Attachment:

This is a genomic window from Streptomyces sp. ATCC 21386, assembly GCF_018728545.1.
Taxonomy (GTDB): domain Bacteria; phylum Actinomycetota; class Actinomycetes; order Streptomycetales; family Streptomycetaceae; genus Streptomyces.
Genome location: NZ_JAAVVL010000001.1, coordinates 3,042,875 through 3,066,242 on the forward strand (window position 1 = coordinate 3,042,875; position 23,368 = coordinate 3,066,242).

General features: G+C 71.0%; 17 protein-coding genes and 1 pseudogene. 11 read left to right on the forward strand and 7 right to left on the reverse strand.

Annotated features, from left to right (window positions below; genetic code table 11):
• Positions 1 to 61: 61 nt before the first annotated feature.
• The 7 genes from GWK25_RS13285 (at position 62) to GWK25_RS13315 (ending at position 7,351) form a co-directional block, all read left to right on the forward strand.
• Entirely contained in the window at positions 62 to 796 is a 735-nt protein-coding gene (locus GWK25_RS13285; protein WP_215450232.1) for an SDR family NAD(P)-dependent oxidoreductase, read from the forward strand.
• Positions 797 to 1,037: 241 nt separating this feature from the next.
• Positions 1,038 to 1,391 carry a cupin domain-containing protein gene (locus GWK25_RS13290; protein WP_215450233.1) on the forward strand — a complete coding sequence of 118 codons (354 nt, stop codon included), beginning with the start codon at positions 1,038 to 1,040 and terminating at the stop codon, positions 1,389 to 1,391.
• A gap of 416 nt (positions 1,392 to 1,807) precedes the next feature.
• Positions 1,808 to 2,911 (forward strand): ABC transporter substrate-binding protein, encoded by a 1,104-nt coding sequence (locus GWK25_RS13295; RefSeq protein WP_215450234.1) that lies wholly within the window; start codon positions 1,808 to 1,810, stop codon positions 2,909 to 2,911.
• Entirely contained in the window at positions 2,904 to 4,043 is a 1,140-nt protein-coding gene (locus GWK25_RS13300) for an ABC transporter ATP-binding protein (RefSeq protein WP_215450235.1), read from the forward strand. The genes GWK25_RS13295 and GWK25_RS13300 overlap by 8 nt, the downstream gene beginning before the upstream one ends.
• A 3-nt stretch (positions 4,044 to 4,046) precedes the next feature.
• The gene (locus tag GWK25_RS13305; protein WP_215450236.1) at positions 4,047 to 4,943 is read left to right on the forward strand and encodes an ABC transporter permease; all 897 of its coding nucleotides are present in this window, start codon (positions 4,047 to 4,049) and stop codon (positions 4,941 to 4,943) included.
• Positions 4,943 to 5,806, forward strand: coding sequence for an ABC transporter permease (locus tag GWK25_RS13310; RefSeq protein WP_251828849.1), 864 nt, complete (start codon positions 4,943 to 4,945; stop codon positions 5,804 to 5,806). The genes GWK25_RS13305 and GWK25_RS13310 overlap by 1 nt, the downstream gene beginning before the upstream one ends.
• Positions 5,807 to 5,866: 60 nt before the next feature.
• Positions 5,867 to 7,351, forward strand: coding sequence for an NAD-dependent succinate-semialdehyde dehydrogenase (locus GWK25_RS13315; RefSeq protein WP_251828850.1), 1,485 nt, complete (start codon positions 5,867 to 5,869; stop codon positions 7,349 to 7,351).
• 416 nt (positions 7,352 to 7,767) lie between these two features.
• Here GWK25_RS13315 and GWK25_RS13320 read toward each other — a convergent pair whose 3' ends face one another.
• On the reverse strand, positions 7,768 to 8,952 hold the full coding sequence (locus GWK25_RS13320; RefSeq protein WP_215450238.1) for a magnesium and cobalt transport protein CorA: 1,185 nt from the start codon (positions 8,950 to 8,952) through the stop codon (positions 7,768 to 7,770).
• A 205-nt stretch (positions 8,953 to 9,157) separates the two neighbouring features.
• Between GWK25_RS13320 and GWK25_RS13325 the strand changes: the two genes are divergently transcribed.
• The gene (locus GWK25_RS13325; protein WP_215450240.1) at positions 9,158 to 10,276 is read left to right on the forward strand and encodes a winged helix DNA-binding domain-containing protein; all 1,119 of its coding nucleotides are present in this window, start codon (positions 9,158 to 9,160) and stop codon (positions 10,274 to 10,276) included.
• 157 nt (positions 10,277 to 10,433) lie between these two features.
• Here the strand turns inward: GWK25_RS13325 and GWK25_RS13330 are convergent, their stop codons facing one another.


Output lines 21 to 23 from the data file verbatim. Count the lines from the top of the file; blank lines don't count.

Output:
• On the reverse strand, positions 7,768 to 8,952 hold the full coding sequence (locus GWK25_RS13320; RefSeq protein WP_215450238.1) for a magnesium and cobalt transport protein CorA: 1,185 nt from the start codon (positions 8,950 to 8,952) through the stop codon (positions 7,768 to 7,770).
• A 205-nt stretch (positions 8,953 to 9,157) separates the two neighbouring features.
• Between GWK25_RS13320 and GWK25_RS13325 the strand changes: the two genes are divergently transcribed.